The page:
Press Release - Thursday, July 19, 2001

NGOs call on G8 governments to soon adopt high level binding common environmental guidelines for their Export Credit Agencies.
Genoa, July 19th, 2001 – Several development and environmental NGOs have gathered at the GSF Public Forum to urge G8 leaders, on the eve of their Summit, to adopt common binding environmental guidelines for their Export Credit Agencies (ECAs) drawing upon high level international recognised standards. Thus, in order to prevent further massive environmental degradation by ECA-backed projects in developing countries and economies in transition, like the mammoth Three Gorges dam which will relocate more than 1.5 million people in China.
“Three years ago G8 leaders”, said Pamela Foster from the Halifax Initiative in Canada, “committed to provide Ecas  with common environmental guidelines and now they cannot come to an agreement to uphold their own international commitment. We are to let world civil society put shame on them”.
Last Monday the G8’s Renewable Energy Task Force released its report in Rome and specifically urged G8 countries to implement common binding environmental guidelines for ECAs, including criteria to assess environmental impacts of ECA-financed projects, minimum standard of energy-efficiency or carbon-intensity for these projects and a common reporting methodology for ECAs to permit assessment of their local and global environmental impacts. US and Canada have refused to endorse the package of recommendations as formulated in the experts’ report. The Italian government seems pleased to endorse a low profile aimed at watering down the whole process.
“Export credit agencies can act as an important vehicle in providing clean, abundant energy to the 2 billion people worldwide who are without power and, by doing so, tackling climate change”, said Antonio Tricarico, from Eyes on SACE Campaign in Italy. “Now time is running out and G8 leaders need to act for saving the global environment. The Italian presidency has the responsibility to urge G7 partners, and in particular oil tycoon US President Bush, to adopt now the report recommendations aimed at reducing ECAs’ investment in fossil fuels and nuclear”.
European governments are the most reluctant to adopt stringent environmental guidelines for their export. In particular, the German government is putting a lot of efforts to stop the environmental reform of ECAs. “How can we believe Chancellor Schroeder’s commitment to protect the global environment and tackle climate change”, said Antje Schulteis from WEED in Germany, “if Hermes goes on funding destruction of  local environments and fragile ecosystems in Southern countries by exporting weapons, large dams and pulp and paper mills all over the world?”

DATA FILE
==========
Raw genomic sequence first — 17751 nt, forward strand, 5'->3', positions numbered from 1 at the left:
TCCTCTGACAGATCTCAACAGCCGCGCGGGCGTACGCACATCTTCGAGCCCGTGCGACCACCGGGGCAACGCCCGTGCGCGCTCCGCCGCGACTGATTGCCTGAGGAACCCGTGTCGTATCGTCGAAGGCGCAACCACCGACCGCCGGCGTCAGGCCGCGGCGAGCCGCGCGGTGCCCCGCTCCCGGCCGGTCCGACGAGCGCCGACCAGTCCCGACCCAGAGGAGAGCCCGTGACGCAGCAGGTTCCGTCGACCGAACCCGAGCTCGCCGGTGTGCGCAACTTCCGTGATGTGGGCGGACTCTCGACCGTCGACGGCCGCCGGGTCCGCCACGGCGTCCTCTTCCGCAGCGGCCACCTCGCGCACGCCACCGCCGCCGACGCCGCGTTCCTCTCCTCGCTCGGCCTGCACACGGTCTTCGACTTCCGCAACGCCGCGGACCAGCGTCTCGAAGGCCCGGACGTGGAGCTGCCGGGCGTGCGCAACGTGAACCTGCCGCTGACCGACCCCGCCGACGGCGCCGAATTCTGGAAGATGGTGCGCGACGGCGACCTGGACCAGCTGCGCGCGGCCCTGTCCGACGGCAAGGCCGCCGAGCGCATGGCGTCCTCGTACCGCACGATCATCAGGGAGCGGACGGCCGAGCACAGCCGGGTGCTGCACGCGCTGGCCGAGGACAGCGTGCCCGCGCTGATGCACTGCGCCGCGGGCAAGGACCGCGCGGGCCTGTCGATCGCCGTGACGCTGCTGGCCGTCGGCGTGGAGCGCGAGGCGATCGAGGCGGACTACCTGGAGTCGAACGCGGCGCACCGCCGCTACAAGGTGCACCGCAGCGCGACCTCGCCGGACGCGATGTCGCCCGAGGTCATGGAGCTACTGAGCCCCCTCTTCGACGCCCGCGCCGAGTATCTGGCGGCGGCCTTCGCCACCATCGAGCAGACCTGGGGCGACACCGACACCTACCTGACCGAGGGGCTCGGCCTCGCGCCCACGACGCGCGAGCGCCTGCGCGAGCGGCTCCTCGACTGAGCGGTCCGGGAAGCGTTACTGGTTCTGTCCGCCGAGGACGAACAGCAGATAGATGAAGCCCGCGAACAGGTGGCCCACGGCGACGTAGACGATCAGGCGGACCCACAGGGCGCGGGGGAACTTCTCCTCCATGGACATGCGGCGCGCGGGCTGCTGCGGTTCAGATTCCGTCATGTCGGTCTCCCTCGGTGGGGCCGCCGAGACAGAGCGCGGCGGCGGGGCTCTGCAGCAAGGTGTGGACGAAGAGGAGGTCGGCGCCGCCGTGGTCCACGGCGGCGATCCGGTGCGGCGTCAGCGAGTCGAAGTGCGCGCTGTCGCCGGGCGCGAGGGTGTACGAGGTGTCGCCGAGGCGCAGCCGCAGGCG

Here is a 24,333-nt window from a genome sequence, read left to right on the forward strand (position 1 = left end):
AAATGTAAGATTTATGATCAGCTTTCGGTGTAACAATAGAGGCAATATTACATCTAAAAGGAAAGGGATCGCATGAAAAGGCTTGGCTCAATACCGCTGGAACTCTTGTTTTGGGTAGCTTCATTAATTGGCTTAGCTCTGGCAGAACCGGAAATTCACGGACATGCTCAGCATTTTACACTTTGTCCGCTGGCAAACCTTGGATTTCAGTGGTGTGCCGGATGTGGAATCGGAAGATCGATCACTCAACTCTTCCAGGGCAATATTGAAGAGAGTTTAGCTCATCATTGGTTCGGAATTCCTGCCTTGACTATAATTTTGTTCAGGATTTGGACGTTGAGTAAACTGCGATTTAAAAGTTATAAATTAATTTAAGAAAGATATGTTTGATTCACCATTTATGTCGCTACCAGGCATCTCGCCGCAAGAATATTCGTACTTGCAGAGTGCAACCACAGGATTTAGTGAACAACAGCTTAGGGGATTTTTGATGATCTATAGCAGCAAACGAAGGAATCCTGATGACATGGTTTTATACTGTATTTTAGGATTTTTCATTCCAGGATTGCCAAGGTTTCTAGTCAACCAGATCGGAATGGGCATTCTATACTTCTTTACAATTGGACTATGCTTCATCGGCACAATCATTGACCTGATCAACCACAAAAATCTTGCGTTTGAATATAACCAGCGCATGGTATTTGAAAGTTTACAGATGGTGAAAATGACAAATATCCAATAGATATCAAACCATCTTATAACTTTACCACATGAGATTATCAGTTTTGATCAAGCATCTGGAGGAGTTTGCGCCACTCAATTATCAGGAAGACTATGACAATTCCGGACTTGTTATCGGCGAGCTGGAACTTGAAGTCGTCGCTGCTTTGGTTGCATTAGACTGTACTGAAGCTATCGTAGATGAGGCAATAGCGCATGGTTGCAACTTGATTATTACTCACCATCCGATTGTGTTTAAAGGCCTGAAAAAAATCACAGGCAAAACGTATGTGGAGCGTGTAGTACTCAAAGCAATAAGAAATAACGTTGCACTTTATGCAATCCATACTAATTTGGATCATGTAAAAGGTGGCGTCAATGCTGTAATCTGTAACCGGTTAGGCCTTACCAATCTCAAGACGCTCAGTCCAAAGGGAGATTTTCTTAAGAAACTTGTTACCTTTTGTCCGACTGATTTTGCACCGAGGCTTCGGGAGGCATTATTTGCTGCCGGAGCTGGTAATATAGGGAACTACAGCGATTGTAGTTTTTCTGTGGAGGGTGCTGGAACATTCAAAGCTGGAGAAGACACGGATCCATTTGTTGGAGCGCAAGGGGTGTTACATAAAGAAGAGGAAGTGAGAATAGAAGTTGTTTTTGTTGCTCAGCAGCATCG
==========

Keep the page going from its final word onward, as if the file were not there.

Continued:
Germany is heavily involved in the pulp and paper sector in Indonesia, where German companies get large profits under the protection of the German ECA, Hermes, leaving on the field just environmental and social degradation. “German companies have devastated our forests, lands and rivers”, said Titi Soentoro from Solidaritas Perempuan in Indonesia, “and they were sure to be paid in any case by their governments thanks to ECA guarantees and credits. Who is insuring our risks now once these companies grab their profits and choose new resources to exploit in the South? G8 countries have to implement soon a radical social and environmental reform of their ECAs.”
Export Credit Agencies are responsible for more than one quarter of global financial foreign debt that the South owes to the North. Yesterday more than 400 people representing national and international NGOs claimed the restitution of the social and ecological debt owed to the South mainly by G8 countries.
For further information and interviews with international NGO guests please contact in Genoa:
Luca Manes, Press Officer, Campagna per la riforma della Banca mondiale, Italy, 335.57 21 837
Antonio Tricarico, Campagna per la riforma della Banca mondiale, Italy, 328.84 85 448
Antje Schulteis, WEED, Germany, +49.174.39 52 942
Pamela Foster, Halifax Initiative, Canada 335.78 81 731